The offshore sector has not so far been a factor in Greece’s rich maritime history, but the country’s debt crunch could change that.
Greece’s government said on 14 July that it has received three bids for undersea acreage in western and southern Greece. The names of the bidders had not been disclosed as of 21 July by the ministry of reconstruction of production, environment & energy.
Hellenic Petroleum reportedly filed for several blocks, and Exxon Mobil and Total were understood to have bought tender documents.
The bids, which were the result of Greece’s Second International Licensing Round (SILR) begun in 2014, mark its latest attempt to tap into offshore energy reserves.
“With prospective areas in much of the Greek Aegean largely off limits because of maritime border disagreements with Turkey, Greece pivoted to acreage offshore western Greece and the island of Crete,” commented IHS Energy, an affiliate of IHS Maritime.
“Given the current situation of the oil industry [under pressure from] low commodity prices, the relatively moderate interest in the tender is viewed by officials as a positive step in the county’s efforts to exploit its offshore hydrocarbon potential,” it added.
Revenues from offshore oil and gas could provide much-needed support for Greece, which came close to bankruptcy earlier this month – and which will face hard times for years as it struggles to climb out of its economic depression.
The country is not without some offshore oil exploration. In October 2014, Greece’s Energean Oil & Gas, along with Trajan Oil, a London-based energy group, signed a licence agreement with Athens for Greece’s offshore Katakolon block in the northwestern Peloponnese.
The tract covers 545 km². It was proven as an oil field by an exploration well drilled in 1981; Energean estimates its recoverable oil yields to be 5 million barrels.
Trajan wrote in a note to shareholders in February that the collapse in oil prices, along with Greece’s economic woes, had forced the company to revise how it obtains funding for operations.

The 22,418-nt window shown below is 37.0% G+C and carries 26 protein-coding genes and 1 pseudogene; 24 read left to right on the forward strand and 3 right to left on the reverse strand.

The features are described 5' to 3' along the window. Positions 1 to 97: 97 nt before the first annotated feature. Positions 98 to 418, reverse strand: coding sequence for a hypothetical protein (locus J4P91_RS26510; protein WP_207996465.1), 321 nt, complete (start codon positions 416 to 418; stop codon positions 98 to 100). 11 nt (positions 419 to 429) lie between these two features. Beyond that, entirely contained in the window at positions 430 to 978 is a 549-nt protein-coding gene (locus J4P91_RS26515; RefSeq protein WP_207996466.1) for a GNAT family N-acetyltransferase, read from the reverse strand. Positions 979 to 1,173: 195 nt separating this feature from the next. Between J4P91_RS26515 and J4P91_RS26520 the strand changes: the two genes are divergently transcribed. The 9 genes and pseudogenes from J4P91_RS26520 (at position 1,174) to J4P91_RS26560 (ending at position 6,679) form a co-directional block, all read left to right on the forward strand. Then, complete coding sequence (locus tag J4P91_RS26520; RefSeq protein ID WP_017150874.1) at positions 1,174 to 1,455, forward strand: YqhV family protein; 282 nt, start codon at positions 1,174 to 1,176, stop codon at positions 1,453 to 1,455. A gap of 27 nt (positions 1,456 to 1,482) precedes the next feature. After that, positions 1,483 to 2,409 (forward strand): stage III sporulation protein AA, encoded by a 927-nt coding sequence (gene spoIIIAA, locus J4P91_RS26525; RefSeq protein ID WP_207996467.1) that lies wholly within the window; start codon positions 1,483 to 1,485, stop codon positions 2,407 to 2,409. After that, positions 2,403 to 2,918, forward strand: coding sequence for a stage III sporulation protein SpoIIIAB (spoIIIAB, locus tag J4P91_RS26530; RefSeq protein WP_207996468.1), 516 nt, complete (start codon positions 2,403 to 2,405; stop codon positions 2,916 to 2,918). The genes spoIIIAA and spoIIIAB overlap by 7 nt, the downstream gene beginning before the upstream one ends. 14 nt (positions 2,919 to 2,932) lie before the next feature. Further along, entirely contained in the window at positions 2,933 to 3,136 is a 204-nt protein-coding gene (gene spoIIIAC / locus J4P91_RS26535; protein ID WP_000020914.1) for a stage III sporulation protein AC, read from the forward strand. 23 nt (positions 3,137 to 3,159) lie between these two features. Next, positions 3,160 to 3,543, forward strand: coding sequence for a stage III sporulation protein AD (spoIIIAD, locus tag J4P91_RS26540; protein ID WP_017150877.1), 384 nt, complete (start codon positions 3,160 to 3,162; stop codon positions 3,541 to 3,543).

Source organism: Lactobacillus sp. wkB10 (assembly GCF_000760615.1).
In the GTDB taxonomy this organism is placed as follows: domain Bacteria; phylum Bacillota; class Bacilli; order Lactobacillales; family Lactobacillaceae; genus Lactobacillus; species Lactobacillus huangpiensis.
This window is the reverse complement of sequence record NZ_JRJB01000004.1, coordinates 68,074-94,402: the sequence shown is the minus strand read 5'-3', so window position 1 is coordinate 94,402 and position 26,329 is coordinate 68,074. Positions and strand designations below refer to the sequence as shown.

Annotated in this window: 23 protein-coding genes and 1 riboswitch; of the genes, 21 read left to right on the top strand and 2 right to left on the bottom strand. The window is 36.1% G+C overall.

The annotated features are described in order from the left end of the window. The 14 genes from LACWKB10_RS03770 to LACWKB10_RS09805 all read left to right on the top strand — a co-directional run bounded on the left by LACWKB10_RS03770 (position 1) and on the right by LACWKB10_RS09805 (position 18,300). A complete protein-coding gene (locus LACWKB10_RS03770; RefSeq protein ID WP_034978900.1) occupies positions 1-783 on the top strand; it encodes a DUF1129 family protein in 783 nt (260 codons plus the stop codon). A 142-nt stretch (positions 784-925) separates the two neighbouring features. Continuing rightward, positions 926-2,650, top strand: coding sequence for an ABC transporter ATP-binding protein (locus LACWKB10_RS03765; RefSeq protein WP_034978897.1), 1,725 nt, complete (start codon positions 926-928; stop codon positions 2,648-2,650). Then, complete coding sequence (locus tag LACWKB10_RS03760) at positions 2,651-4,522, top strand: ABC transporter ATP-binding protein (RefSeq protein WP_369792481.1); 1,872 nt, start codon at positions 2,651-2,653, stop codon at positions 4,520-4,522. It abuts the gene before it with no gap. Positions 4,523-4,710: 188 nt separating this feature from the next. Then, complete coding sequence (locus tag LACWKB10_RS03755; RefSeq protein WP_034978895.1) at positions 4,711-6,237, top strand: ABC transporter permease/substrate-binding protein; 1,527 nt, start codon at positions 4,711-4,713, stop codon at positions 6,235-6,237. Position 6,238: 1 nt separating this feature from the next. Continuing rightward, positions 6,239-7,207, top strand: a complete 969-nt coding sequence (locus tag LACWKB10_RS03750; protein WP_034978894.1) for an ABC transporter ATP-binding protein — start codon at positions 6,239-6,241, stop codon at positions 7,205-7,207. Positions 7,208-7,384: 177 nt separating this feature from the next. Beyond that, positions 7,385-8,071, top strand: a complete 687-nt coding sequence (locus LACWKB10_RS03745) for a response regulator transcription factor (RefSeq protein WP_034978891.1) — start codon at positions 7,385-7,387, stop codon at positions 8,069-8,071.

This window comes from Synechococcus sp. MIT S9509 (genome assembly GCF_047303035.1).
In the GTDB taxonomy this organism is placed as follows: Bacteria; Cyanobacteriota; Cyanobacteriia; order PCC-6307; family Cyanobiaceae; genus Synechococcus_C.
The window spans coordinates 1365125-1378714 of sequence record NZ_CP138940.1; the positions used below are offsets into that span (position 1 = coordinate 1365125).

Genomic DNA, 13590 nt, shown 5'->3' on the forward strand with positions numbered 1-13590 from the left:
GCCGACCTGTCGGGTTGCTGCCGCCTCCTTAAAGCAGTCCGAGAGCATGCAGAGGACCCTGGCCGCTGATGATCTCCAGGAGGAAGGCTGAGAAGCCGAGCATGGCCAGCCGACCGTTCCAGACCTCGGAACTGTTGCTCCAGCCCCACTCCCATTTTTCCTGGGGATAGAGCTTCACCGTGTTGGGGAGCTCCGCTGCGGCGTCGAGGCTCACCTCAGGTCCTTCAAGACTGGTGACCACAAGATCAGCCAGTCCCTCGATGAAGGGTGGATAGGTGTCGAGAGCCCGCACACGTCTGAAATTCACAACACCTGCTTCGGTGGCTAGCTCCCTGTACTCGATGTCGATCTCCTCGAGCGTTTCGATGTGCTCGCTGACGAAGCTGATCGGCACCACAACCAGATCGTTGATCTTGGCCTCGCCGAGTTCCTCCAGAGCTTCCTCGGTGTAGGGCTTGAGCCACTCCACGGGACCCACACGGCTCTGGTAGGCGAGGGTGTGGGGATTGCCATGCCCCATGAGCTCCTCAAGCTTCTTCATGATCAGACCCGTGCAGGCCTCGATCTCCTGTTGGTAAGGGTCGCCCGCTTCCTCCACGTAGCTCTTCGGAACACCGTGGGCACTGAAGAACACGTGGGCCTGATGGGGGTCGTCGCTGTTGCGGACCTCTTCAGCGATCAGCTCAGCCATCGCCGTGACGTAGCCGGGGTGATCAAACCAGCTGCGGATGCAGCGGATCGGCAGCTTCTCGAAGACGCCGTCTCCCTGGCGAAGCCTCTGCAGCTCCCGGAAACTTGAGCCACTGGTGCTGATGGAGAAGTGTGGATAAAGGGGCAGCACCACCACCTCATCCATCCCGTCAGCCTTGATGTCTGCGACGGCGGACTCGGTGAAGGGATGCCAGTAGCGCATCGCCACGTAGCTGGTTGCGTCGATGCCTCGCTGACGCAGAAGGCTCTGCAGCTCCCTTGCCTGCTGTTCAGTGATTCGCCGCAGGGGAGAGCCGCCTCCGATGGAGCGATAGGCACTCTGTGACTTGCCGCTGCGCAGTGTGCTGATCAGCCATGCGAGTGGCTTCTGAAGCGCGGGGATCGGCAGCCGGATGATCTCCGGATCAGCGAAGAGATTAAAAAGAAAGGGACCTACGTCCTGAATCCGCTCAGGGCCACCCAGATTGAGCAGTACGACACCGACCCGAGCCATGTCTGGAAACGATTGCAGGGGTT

If Greece stays in the EU, “it might be assumed that the EU would frown on delays in the commercialisation of natural resources”, it added. “If they leave the eurozone, they should need all the revenue they can muster. However, reason does not always prevail, but we can say that the economics of the project are robust at current oil prices.”
In preparing for the SILR, Petroleum Geo-Services (PGS) was contracted by Athens to acquire non-exclusive 2-D seismic data off western Greece. PGS, using its survey vessel Nordic Explorer, completed the 12,431 km² seismic survey in February 2013.
The inventory is for 20 blocks, 10 of them off western Greece, one off southern Greece and nine off southern Crete. They range from 1,800 km² to 9,500 km², with a water depth range of several hundred meters to 2,500 m.
A July IHS Energy report noted that new favourable fiscal terms are meant to encourage potential investors with tax cuts and explained that companies will be subject to a special income tax at a rate of 20% and a regional tax of 5%.
Developing an offshore sector, meanwhile, could help stem Greece’s slide in status as a maritime country.
The latest annual survey of maritime centres released by Norwegian consultancy Menon Business Economics revealed that Athens had dropped two positions to number 10.
The report did not link the ranking decline with Greece’s recent economic crisis but left open the question of how much its maritime sector could have developed without it. The study does point out that Greece still dominates the world orderbook, suggesting that Athens will keep its position as an important ownership city.
However, Greeks “haven’t been able to build a complete maritime industry”, Menon partner Erik Jakobsen told IHS Maritime. Singapore tops Menon’s list, with Hamburg second and Oslo third.
Hamburg and Oslo, along with London and Rotterdam, are fighting to become the leading city in Europe for maritime activities, the report observed.
“While London deals with traditional maritime and Oslo more offshore, Oslo handles both, which gives it a slight edge,” Jakobsen noted.
This post was sourced from IHS Maritime 360: View the original article here.